Homes reaccredited for end of life care
Caring Times, January 2013
Growing numbers of care home residents are receiving the care they want and deserve as they approach the end of their lives, owing to the UK’s most widely used end of life care training programme.
Forty care homes which first received Gold Standards Framework in Care Homes (GSFCH) Reaccreditation Quality Hallmark Awards three years ago, will receive awards for the second time in recognition of the excellent way they care for residents in the final months of their lives, at the Eighth GSF Annual Conference at the Friends House in London in 28 November.
These homes have all demonstrated an ongoing commitment to meeting the wishes of their residents in the final months of their lives through better planned, more coordinated care enabling high quality care until the end of their lives – the main aims of the GSFCH programme.
Maggie Stobbart-Rowlands, GSFCH lead, said the success of these 40 care homes demonstrates that GSF provides care homes and their residents with a long term, sustainable care model. She said: “The GSF Care Homes programme has helped all of these homes embed quality care for all their residents as they approach the end of their lives. The workforce feels empowered which in turn means the residents are receiving the right care, in the right place, every time, protecting them from inappropriate hospital admissions and increasing their chances of dying in their preferred place of care – their care home.
“Many of the homes have more than doubled the number of people fulfilling their wish to die in their care home and halved the rate of crisis hospital admissions. GSF is helping to transform end of life care in this sector. We hope that this gold standard of care will become the de facto standard to which all care homes will aspire and that they receive the recognition they deserve for all their hard work.”
The GSF Accreditation process is now well established for care homes and has now been extended to include GP practices. In 2013 it will also include acute and community hospitals. The GSF Quality Hallmark Award is recognised externally as a means of objective quality assurance. The Care Quality Commission will use the information about accredited homes provided by GSF when it compiles its Quality and Risk Profile prior to inspections. Queen’s Oak Care Centre, in south London, exemplifies a home that has been transformed by the GSF. Before undertaking the training programme staff lacked the confidence to discuss residents’ wishes, resulting in three quarters of residents dying in hospital. Three years on, 95% of residents end their lives in their chosen place – the care home. Lorna Thomas, care manager at Queen’s Oak, said: “Before we did GSF it was just expected that people would end their lives in hospital and that is what used to happen with our residents dying in unfamiliar surroundings. GSF has changed all of that. We now work very closely with our GPs and the staff all have the confidence, training and support to talk to residents, plan their care and look after them in the home right up until their death.”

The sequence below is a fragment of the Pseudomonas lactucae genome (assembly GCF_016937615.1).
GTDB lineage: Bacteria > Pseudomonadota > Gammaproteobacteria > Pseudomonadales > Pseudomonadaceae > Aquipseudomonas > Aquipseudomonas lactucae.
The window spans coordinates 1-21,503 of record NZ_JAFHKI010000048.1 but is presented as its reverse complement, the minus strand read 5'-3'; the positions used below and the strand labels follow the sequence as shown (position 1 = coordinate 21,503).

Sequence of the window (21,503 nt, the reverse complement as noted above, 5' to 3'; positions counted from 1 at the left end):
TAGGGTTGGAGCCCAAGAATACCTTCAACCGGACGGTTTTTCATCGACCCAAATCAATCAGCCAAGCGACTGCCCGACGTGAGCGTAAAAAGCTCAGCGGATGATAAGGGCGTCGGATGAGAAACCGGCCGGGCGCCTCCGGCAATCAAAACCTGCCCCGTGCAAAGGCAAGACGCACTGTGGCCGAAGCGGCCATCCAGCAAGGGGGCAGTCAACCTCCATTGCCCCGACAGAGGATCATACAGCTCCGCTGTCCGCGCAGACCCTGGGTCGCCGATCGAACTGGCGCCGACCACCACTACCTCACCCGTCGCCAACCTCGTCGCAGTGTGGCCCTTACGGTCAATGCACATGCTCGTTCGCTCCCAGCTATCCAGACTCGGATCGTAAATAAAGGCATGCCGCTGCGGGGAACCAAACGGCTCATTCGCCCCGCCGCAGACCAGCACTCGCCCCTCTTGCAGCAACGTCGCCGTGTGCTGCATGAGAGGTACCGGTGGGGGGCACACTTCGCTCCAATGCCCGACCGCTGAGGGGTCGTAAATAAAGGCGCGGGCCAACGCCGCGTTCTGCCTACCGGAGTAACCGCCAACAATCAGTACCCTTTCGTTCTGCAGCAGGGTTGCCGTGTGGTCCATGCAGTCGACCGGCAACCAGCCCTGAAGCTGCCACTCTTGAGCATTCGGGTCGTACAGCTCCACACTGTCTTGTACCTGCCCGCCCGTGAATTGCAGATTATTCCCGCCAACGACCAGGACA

The GSFCH training programme is the most widely used programme to improve care at the end of life in the UK. More than 2,000 care homes have completed it and 200 are going through the accreditation process every year, helping to raise the standard of end of life care for residents across the country. Homes that achieve accreditation maintain that GSF helps transform the whole way in which they operate. Three years after Villa Maria nursing home, in South Croydon received its initial GSF accreditation, staff say they don’t have to think twice about how they care for the residents – it is ingrained into everything they do. Staff discuss and plan care with residents and their families either before they move in or very soon after.
Of the 26 Villa Maria residents who died last year, 25 did so in their chosen place – the home, including a 103-year-old woman who was fed her favourite sherry and cheese during her last hours. Maureen Donnelly, head of care at Villa Maria, said: “The last time one of our residents died in hospital was two years ago and that was their choice, otherwise we will do everything we can to help people spend their last days in the home. People feel the love as they come through the door, we help them live life to the full and care for them right up to the end. People tell us it’s just like being at home.”
The awards which are endorsed by all major care homes’ organisations and Skills Academy for Social Care were presented by Martin Green, chief executive of the English Community Care Association.